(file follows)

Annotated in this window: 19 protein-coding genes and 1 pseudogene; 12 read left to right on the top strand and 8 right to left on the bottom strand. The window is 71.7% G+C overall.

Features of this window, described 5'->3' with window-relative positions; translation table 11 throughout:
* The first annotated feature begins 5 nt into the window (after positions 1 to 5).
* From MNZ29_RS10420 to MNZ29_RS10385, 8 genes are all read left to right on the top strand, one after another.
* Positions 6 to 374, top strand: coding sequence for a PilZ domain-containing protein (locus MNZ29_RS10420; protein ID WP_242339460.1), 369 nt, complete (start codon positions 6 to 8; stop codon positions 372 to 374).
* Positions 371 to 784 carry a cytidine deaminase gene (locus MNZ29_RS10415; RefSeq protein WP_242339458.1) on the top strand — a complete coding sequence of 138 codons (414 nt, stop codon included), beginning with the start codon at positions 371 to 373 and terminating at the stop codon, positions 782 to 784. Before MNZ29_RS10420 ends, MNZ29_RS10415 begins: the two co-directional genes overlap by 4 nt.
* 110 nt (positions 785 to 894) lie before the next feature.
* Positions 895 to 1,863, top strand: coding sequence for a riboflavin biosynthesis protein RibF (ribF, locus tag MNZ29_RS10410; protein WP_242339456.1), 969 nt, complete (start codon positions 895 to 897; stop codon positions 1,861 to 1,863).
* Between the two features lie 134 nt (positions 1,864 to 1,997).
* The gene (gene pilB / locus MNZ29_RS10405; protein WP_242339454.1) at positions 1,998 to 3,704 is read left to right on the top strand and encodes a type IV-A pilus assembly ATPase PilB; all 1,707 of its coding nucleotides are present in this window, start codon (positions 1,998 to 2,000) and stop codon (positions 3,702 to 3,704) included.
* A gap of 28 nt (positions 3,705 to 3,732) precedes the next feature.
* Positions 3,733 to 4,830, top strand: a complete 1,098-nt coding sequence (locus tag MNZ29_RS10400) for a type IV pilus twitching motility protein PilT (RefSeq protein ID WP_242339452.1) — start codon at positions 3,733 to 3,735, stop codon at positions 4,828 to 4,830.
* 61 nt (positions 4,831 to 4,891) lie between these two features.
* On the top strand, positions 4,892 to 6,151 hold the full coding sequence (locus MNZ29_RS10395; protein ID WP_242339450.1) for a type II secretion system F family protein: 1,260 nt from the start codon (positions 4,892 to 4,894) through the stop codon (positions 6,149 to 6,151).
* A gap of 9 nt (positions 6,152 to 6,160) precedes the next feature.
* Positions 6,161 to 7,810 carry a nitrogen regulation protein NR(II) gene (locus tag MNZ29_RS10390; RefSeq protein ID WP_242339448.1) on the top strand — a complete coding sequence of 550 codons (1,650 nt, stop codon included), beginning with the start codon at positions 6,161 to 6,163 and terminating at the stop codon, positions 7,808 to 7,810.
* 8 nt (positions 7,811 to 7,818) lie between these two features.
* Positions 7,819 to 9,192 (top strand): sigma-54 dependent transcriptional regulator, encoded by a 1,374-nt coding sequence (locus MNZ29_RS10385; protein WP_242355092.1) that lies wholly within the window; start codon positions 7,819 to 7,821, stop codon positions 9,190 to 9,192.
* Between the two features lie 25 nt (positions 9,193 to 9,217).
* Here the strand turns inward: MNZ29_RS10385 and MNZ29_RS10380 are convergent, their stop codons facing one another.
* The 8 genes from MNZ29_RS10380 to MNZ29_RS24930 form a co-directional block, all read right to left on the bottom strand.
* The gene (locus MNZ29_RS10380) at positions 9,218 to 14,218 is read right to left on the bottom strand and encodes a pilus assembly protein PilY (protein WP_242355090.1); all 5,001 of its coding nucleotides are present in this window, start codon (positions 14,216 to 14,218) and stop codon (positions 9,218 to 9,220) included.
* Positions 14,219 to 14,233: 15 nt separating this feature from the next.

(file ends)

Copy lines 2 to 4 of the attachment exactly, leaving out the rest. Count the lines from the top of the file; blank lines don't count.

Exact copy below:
Features of this window, described 5'->3' with window-relative positions; translation table 11 throughout:
* The first annotated feature begins 5 nt into the window (after positions 1 to 5).
* From MNZ29_RS10420 to MNZ29_RS10385, 8 genes are all read left to right on the top strand, one after another.